A new study published in Scientific Reports highlights the role of gut viruses in stimulating type 1 diabetes in children.
Type 1 diabetes in children is a cause of growing concern. Nearly 40,000 cases of type1 diabetes are diagnosed each year in the United States. Several environmental factors are associated with type 1 diabetes.
Researchers at the Center for Infection and Immunity (CII) at the Columbia University Mailman School of Public Health and the University of New South Wales, Australia, came up with a new study to emphasize the role of enterovirus in the gut of children.
Enterovirus stimulates self-destruction of pancreas cells
The enterovirus stimulates self-destruction of islet cells of pancreas. Islet cells of pancreas produce insulin, a hormone responsible to maintain blood glucose levels. Lack of insulin causes diabetes. The study was published in the journal Scientific Reports.
Enteroviruses are transmitted feco-orally and reside in the gut. From the gut they can spread to the pancreas and damage it. The study used a sensitive viral detection method to examine blood and feces of 93 children who had at least one first-degree relative with type 1 diabetes. Out of them, 45 cases had auto-antibodies to islet cells of pancreas. These cases were compared with the control group having no auto-antibodies.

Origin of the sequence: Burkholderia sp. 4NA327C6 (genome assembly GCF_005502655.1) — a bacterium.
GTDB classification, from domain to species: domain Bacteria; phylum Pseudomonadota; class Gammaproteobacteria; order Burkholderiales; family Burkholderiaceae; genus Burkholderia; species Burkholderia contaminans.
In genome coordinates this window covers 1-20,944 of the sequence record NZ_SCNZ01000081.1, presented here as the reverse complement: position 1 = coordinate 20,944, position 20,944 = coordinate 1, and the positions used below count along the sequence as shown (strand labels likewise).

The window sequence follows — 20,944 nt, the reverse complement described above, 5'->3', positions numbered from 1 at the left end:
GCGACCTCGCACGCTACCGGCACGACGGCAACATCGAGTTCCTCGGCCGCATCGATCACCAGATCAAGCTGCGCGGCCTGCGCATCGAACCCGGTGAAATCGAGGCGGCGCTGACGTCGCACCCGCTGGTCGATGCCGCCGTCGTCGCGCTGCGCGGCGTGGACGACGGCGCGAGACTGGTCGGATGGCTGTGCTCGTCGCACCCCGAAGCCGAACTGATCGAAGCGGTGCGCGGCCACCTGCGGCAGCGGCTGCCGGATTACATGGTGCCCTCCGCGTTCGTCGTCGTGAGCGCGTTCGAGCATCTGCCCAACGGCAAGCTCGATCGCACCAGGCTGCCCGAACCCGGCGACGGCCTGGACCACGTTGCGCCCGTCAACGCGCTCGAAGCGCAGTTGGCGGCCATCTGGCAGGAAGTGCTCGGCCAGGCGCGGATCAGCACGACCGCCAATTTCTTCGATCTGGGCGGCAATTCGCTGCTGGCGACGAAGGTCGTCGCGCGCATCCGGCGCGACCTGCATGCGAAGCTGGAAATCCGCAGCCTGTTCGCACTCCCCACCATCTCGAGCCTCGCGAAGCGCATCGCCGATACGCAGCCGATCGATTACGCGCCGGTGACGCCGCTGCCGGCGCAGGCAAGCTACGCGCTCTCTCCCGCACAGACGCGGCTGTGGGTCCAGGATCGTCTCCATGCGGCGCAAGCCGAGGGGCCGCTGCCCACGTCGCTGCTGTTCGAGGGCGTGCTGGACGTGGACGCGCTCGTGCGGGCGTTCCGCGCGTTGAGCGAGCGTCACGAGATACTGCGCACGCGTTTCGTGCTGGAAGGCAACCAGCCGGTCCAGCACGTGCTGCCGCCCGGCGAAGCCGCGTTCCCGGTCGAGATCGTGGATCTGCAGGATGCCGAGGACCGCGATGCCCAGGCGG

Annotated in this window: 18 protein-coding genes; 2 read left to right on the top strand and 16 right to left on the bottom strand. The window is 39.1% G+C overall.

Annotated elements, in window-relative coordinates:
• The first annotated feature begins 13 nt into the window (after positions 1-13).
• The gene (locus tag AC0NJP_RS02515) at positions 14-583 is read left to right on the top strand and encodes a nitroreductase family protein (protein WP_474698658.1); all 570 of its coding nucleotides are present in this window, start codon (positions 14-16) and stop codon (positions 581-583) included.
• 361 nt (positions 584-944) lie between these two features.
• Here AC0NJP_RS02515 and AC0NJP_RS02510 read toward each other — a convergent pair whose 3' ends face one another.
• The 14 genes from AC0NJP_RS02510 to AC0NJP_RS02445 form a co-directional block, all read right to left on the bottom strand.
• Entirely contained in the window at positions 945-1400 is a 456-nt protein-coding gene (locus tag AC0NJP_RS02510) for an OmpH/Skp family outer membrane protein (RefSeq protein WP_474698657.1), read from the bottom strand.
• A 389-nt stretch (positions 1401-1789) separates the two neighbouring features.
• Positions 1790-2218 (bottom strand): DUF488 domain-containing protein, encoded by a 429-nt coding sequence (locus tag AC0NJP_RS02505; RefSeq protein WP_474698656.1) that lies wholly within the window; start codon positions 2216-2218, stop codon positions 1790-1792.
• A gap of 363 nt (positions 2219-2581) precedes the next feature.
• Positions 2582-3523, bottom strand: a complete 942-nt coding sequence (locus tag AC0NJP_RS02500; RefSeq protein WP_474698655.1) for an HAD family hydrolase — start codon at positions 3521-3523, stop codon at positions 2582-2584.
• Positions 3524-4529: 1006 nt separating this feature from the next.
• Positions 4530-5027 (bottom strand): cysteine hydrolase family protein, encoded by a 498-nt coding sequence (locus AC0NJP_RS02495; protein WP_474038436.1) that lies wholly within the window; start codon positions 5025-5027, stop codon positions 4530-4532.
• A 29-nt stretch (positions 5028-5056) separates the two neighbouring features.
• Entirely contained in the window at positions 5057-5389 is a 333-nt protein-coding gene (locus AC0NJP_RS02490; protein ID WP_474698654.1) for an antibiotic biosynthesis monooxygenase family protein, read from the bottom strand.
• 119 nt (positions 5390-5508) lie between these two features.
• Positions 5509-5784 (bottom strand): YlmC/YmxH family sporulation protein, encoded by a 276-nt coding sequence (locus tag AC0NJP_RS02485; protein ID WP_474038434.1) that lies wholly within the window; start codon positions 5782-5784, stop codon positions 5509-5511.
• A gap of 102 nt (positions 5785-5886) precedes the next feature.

Auto-antibodies cause self-destruction of the cells. 62% of the children were positive for virus and 129 viruses were detected. Higher amounts of enterovirus type A were found in fecal samples. In the blood, viruses survived for short period, hence blood levels did not demonstrate significant association. Enteroviruses can also cause diseases like hand, foot and mouth disease, encephalitis in infants.
A future prospect for vaccines to prevent type 1 diabetes
This study emphasized the role of enterovirus in type 1 diabetes in children. The researchers could identify more than a hundred viruses in the gut of children. Identifying the diabetogenic virus could help develop a vaccine that would prevent diabetes. However, the study included fewer cases. A larger study sample is required to substantiate the findings further.
Thomas Briese, one of the researchers, stated in a press release, “These findings strengthen the model that enteroviruses can spread from the gut into a child’s pancreas and trigger autoimmunity in the cells that regulate blood sugar. Knowing the virus types involved is a critical step toward developing new strategies for prevention and treatment of type 1 diabetes.”
Written by Dr. Radhika Baitari, MS
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- Viruses that linger in the gut could trigger type 1 diabetes [Internet]. EurekAlert!. 2019 [cited 27 March 2019]. Available from: https://www.eurekalert.org/pub_releases/2019-02/cums-vtl022019.php
- Kim K, Horton J, Pang C, Jain K, Leung P, Isaacs S et al. Higher abundance of enterovirus A species in the gut of children with islet autoimmunity. 2019.